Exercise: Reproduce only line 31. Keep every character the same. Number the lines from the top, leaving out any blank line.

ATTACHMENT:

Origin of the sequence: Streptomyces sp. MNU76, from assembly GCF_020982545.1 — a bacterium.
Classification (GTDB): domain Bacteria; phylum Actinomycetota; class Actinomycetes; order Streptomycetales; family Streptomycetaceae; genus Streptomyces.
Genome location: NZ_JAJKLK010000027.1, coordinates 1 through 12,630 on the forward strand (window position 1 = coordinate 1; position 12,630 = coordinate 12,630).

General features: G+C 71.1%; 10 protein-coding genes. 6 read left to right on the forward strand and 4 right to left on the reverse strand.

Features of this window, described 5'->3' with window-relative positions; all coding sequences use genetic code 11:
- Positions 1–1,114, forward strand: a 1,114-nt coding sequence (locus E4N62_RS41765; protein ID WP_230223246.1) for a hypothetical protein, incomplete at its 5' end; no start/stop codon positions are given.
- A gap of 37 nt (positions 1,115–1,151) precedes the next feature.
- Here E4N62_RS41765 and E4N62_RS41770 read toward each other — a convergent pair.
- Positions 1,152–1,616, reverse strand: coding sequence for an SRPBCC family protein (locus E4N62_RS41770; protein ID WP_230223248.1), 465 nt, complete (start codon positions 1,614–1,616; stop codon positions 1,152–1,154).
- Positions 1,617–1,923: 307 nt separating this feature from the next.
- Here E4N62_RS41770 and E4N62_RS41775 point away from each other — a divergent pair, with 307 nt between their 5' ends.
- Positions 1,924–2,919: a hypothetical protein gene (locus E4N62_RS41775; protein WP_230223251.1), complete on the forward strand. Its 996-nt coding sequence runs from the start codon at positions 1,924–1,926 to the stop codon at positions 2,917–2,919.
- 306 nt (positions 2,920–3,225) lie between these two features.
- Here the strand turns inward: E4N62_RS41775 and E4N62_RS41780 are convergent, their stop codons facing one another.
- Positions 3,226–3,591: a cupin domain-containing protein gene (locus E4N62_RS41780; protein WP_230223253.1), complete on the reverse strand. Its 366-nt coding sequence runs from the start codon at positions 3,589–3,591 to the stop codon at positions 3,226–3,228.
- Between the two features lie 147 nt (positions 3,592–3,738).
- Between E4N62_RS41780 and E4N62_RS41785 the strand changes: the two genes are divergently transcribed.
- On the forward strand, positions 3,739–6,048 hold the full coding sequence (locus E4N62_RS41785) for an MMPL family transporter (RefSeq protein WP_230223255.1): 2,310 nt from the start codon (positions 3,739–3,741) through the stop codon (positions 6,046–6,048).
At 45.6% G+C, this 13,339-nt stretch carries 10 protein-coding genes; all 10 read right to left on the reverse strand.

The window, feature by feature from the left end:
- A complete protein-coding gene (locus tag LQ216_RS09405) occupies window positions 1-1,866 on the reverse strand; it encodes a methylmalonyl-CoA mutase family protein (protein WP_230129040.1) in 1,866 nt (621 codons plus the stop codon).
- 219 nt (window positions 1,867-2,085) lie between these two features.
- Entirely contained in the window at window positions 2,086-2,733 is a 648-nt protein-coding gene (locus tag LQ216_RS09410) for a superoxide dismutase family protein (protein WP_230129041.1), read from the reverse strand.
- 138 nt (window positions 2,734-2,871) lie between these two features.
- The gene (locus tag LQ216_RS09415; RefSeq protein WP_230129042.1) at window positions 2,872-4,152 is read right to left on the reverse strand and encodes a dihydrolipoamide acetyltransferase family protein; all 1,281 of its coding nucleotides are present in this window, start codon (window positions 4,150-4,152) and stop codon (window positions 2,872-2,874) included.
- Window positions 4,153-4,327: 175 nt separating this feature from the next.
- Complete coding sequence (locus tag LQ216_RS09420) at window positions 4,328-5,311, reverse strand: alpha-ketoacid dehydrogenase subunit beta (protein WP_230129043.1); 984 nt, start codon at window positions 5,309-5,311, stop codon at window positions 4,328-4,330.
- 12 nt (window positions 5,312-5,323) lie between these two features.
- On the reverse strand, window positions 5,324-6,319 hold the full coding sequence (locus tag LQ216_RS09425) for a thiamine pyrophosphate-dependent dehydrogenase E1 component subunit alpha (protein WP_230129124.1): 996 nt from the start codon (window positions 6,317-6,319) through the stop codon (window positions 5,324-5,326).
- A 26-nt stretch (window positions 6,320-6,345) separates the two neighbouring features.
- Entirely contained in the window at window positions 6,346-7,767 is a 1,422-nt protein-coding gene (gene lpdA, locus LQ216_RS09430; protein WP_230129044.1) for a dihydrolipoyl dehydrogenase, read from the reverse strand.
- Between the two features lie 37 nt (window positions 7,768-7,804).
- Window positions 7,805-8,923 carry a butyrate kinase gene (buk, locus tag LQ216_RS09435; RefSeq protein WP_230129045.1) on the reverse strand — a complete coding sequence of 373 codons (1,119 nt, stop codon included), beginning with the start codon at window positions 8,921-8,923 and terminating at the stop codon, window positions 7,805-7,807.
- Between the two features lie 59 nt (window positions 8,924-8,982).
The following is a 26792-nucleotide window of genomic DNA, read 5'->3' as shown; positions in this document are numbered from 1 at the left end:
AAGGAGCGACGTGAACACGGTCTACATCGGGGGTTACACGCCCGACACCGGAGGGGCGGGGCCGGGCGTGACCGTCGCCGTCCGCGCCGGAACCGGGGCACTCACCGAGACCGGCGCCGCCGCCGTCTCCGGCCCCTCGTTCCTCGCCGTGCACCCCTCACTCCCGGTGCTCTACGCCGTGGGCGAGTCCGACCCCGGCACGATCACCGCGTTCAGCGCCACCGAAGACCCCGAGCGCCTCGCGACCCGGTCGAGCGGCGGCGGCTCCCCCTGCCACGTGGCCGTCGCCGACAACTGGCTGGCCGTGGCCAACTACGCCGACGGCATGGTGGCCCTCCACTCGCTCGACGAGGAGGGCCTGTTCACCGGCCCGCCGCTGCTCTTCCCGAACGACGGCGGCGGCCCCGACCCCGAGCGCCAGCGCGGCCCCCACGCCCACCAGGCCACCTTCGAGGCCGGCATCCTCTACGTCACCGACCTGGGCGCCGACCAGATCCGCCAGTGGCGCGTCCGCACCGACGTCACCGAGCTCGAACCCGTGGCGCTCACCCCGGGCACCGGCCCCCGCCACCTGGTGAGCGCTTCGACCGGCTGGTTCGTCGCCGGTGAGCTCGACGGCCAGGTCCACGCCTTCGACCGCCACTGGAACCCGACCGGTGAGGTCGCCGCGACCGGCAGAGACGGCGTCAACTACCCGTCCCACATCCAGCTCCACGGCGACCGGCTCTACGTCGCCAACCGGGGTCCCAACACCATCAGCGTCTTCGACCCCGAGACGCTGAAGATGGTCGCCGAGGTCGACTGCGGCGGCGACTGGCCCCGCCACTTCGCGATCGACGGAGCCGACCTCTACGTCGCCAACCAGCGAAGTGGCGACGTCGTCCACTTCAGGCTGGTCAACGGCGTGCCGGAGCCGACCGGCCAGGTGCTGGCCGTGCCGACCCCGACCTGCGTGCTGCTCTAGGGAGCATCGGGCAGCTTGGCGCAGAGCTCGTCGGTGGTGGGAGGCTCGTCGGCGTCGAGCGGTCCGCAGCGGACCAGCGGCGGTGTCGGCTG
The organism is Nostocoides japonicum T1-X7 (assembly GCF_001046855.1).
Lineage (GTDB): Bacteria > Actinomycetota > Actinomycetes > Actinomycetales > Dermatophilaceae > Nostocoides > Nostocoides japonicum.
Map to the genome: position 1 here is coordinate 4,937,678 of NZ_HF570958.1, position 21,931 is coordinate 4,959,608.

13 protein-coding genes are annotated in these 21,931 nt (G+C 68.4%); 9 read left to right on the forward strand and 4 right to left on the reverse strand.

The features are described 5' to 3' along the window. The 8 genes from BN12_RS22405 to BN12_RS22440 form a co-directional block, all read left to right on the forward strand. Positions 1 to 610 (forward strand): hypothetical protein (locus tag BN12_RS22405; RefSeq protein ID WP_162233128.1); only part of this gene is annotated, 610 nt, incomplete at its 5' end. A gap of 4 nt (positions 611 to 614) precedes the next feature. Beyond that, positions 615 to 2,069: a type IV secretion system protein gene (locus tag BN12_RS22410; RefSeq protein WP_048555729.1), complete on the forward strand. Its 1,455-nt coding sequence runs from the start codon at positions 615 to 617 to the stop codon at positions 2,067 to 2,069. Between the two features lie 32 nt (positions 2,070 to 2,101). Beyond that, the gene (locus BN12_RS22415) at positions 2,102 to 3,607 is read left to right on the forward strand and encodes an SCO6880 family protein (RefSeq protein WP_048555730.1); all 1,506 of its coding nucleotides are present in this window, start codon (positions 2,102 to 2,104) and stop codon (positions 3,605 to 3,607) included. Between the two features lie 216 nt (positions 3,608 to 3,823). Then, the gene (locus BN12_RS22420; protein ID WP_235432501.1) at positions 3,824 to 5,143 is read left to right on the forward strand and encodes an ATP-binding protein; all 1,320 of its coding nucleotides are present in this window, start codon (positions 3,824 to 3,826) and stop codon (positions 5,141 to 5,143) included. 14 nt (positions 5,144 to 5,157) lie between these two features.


- Entirely contained in the window at window positions 6,346-7,767 is a 1,422-nt protein-coding gene (gene lpdA, locus LQ216_RS09430; protein WP_230129044.1) for a dihydrolipoyl dehydrogenase, read from the reverse strand.